By contributing blogger Rafael Gomes de Oliveira:
The Importance of Developing an Explicit Worldview
In one of my previous blog entries, “Bridging the Gap to Adulthood”, I explored the topic of what it means to be an adult in today’s context. Not long after writing that post, I discovered a concept that have influenced the way I think about life and adulthood, and therefore I would like to add it as an amendment to the previous text.
The concept in question is called “Explicit Worldview.” Let’s start with the term Worldview (WV). We all have an intuitive understanding of what a Worldview is. It is the way we perceive and interpret the world, ourselves, and others around us. We can use it to describe the world and act in it (Vidal, 2013). Most of us only have an implicit awareness of our own WVs though. We have inside our heads complex ideas about our values, beliefs, how to act in certain situations, what we desire, how the world works, where we fit in it, etc. However, unless the essence of this soup of ideas is made explicit, it will remain somewhat vague and fragmented. The reason it is so valuable to start making your own WV explicit as soon as possible is so that the essence of these vague and fragmented thoughts can be organized in a more clear and comprehensive way early in your life. This, in turn, will lead to more coherent and comprehensive perspectives, and better informed decisions.
On Vidal’s paper (cited above), we can find the Worldview concept being related to six dimensions of philosophy (Figure 1). The paper also offers a detailed description of the process for making your own Worldview explicit, which I will attempt to briefly summarize here. The first-order category is about reality, the second-order category is about knowledge itself, and the third-order category is about synthesizing and integrating first and second-order categories.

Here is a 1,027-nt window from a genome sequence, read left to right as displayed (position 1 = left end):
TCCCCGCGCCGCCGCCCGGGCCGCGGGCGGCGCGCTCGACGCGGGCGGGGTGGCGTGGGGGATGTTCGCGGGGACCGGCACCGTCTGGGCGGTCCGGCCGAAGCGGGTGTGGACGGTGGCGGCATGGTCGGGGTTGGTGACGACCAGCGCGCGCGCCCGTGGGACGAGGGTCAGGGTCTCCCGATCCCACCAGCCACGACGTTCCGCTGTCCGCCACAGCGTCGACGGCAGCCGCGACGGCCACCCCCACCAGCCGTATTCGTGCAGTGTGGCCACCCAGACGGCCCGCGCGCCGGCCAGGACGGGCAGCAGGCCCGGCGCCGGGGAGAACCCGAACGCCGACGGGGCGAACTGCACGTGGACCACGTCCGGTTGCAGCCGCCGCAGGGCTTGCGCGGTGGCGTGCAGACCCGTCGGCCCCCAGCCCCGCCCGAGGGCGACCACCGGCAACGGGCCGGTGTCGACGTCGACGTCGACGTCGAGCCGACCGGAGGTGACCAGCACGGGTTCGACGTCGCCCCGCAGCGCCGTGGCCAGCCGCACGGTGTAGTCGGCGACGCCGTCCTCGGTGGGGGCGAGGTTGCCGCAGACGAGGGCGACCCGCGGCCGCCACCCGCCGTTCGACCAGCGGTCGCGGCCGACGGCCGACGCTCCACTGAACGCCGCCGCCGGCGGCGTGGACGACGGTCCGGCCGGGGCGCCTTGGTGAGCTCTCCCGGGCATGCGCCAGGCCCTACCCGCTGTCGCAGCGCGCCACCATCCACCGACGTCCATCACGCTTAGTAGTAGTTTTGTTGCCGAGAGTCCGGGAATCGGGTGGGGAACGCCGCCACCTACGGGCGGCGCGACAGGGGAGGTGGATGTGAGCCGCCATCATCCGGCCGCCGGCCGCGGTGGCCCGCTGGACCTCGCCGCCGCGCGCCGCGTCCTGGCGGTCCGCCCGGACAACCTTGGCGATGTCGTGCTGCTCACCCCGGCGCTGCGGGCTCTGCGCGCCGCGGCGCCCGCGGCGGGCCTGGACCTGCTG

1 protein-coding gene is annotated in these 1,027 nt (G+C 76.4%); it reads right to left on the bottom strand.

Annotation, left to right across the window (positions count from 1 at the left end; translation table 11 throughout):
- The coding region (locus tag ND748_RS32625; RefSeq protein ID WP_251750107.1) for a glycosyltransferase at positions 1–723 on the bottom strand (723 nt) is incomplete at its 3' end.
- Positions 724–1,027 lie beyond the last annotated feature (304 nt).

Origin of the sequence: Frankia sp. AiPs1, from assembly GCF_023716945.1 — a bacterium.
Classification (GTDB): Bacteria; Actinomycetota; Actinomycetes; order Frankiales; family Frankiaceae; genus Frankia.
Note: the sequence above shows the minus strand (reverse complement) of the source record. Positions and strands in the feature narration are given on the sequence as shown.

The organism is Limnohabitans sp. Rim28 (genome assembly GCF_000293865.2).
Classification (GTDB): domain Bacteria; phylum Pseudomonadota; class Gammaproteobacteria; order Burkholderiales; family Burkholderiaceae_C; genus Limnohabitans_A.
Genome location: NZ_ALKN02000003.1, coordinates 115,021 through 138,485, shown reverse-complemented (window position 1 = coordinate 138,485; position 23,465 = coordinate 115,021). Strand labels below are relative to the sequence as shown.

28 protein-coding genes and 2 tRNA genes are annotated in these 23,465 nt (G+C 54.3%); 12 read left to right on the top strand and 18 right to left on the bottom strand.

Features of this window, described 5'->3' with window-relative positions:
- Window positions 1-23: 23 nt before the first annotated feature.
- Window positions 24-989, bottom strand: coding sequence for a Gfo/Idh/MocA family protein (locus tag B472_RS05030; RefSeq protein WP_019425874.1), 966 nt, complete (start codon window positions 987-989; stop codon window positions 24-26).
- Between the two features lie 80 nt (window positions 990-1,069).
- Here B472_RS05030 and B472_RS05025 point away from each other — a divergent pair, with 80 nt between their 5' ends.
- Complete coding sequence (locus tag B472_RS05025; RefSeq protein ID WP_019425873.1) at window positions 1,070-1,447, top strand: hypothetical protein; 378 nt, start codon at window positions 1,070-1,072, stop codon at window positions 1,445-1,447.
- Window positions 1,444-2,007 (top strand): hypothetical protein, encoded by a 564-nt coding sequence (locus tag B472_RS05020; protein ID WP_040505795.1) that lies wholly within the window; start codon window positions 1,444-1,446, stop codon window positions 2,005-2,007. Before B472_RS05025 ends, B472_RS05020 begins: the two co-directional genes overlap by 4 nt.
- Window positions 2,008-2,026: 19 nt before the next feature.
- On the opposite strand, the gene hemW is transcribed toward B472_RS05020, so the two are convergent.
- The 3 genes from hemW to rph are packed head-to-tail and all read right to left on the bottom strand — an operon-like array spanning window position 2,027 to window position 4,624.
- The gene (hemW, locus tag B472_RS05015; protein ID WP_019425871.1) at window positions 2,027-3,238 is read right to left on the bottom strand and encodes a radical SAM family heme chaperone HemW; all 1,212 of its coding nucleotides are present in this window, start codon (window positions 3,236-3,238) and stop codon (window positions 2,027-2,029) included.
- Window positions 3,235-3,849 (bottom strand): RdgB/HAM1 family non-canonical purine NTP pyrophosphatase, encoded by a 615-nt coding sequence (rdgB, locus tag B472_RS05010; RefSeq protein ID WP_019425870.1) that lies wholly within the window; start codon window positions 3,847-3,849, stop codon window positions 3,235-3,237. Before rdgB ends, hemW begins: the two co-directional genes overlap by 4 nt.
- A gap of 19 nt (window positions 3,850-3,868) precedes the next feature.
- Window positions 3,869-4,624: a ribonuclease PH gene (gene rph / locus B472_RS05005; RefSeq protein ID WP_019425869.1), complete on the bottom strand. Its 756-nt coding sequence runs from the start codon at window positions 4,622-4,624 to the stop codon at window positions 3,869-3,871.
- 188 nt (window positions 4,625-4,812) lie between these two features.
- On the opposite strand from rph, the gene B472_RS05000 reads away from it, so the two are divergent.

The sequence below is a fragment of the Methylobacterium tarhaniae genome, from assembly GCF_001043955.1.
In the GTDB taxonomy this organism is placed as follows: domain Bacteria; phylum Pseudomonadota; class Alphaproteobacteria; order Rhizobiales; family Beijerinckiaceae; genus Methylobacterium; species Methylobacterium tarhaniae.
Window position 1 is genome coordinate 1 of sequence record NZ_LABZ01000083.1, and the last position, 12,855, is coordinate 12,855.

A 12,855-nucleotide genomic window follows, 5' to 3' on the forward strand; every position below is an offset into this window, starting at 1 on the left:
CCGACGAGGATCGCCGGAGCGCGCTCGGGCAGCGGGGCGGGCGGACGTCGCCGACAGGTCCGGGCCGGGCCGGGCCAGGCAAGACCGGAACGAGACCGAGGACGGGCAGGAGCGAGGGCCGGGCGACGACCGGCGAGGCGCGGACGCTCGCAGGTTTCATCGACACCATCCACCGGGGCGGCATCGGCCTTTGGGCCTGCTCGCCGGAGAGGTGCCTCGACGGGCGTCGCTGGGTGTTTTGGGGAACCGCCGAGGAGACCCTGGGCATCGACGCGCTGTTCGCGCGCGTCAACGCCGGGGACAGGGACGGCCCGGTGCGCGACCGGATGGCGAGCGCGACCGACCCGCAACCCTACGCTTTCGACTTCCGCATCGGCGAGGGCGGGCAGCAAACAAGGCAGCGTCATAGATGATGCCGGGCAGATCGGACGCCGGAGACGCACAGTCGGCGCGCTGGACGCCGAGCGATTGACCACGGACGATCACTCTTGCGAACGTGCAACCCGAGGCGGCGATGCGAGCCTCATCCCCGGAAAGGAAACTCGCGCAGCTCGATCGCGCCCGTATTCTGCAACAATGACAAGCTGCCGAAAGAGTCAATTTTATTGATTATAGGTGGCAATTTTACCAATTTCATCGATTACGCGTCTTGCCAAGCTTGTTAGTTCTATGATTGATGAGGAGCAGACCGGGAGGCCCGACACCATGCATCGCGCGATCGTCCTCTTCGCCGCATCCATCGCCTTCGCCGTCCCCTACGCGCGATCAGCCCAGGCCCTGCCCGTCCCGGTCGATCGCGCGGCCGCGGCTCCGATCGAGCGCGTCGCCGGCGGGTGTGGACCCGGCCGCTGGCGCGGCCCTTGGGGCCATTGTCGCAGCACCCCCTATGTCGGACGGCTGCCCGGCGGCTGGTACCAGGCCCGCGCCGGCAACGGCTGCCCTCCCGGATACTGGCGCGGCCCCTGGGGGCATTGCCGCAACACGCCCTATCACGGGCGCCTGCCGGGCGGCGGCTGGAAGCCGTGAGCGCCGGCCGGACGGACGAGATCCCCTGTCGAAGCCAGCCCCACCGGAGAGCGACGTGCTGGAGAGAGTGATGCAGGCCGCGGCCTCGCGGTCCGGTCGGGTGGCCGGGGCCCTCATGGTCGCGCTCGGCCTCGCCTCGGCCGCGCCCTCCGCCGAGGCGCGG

The questions they generate are:
- What is? Ontology (model of being);
- Where does it all come from? Explanation (model of the past);
- Where are we going? Prediction (model of the future);
- What is good and what is evil? Axiology (theory of values);
- How should we act? Praxeology (theory of actions);
- What is true and what is false? Epistemology (theory of knowledge);
- Where do we start to answer those questions?
Another interesting diagram illustrates the Worldview of an individual in a cybernetic system (Figure 2).
The figure above illustrates 6 of the 7 previously proposed questions. What about the seventh? Where do we start to answer those questions? We do it by defining some type of criteria for Worldview comparison. The criteria can be up to us, but a suggestion is provided in the thesis. It encompasses Objective, Subjective, and Intersubjective aspects (Table 1).
We can also add Assessment Tests (Tables 2 and 3) in order to test our Worldviews. According to the reference work I am using, they can include but are not limited to:
This is a long-term, always-evolving process that might require a while to grasp. But once you do explore it, the rewards will be priceless.
We, as individuals and as a community, have only to gain when we develop more coherent and comprehensive Worldviews. Otherwise the opposite would be true, and we would instead pursue incoherence and narrow-mindedness. As we become more aware of our own WVs, we also develop a higher sensibility to how other people think, act and base their beliefs. This makes it easier to connect with them and resolve conflicts. I hope you enjoy the journey of making your own Worldview explicit, wherever it may take you. I’m still currently working on mine.
I also recommend for you to read the full paper that served as a reference to this post. It can be found here: http://arxiv.org/abs/1301.1648.
All text and pictures:
Vidal, Clément. “The Beginning and the End: The Meaning of Life in a Cosmological Perspective.” PhD thesis defended at the Free University of Brussels (Vrije Universiteit Brussels) (2013). Web. 28 Sept. 2013.